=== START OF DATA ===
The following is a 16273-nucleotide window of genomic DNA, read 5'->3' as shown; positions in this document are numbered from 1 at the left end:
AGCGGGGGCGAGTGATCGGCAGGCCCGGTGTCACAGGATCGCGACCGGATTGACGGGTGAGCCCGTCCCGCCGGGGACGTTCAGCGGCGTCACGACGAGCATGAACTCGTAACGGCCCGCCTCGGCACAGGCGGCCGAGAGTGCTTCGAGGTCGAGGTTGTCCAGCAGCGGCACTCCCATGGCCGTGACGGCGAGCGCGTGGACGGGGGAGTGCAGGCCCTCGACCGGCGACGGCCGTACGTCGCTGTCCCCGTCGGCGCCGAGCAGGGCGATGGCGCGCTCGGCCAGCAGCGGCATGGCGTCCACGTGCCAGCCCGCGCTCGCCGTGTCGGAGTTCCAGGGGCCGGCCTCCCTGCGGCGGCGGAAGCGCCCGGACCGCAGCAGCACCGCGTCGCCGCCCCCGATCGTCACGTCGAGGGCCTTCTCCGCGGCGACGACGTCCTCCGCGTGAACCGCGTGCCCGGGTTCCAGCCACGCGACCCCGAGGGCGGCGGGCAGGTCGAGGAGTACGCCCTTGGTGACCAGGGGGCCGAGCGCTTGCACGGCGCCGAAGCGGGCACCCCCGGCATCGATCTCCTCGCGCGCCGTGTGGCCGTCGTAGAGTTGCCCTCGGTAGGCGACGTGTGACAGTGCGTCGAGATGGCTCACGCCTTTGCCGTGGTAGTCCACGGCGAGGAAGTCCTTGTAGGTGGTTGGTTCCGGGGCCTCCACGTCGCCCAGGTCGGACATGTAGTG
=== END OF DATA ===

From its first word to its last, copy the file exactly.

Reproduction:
The following is a 16273-nucleotide window of genomic DNA, read 5'->3' as shown; positions in this document are numbered from 1 at the left end:
AGCGGGGGCGAGTGATCGGCAGGCCCGGTGTCACAGGATCGCGACCGGATTGACGGGTGAGCCCGTCCCGCCGGGGACGTTCAGCGGCGTCACGACGAGCATGAACTCGTAACGGCCCGCCTCGGCACAGGCGGCCGAGAGTGCTTCGAGGTCGAGGTTGTCCAGCAGCGGCACTCCCATGGCCGTGACGGCGAGCGCGTGGACGGGGGAGTGCAGGCCCTCGACCGGCGACGGCCGTACGTCGCTGTCCCCGTCGGCGCCGAGCAGGGCGATGGCGCGCTCGGCCAGCAGCGGCATGGCGTCCACGTGCCAGCCCGCGCTCGCCGTGTCGGAGTTCCAGGGGCCGGCCTCCCTGCGGCGGCGGAAGCGCCCGGACCGCAGCAGCACCGCGTCGCCGCCCCCGATCGTCACGTCGAGGGCCTTCTCCGCGGCGACGACGTCCTCCGCGTGAACCGCGTGCCCGGGTTCCAGCCACGCGACCCCGAGGGCGGCGGGCAGGTCGAGGAGTACGCCCTTGGTGACCAGGGGGCCGAGCGCTTGCACGGCGCCGAAGCGGGCACCCCCGGCATCGATCTCCTCGCGCGCCGTGTGGCCGTCGTAGAGTTGCCCTCGGTAGGCGACGTGTGACAGTGCGTCGAGATGGCTCACGCCTTTGCCGTGGTAGTCCACGGCGAGGAAGTCCTTGTAGGTGGTTGGTTCCGGGGCCTCCACGTCGCCCAGGTCGGACATGTAGTG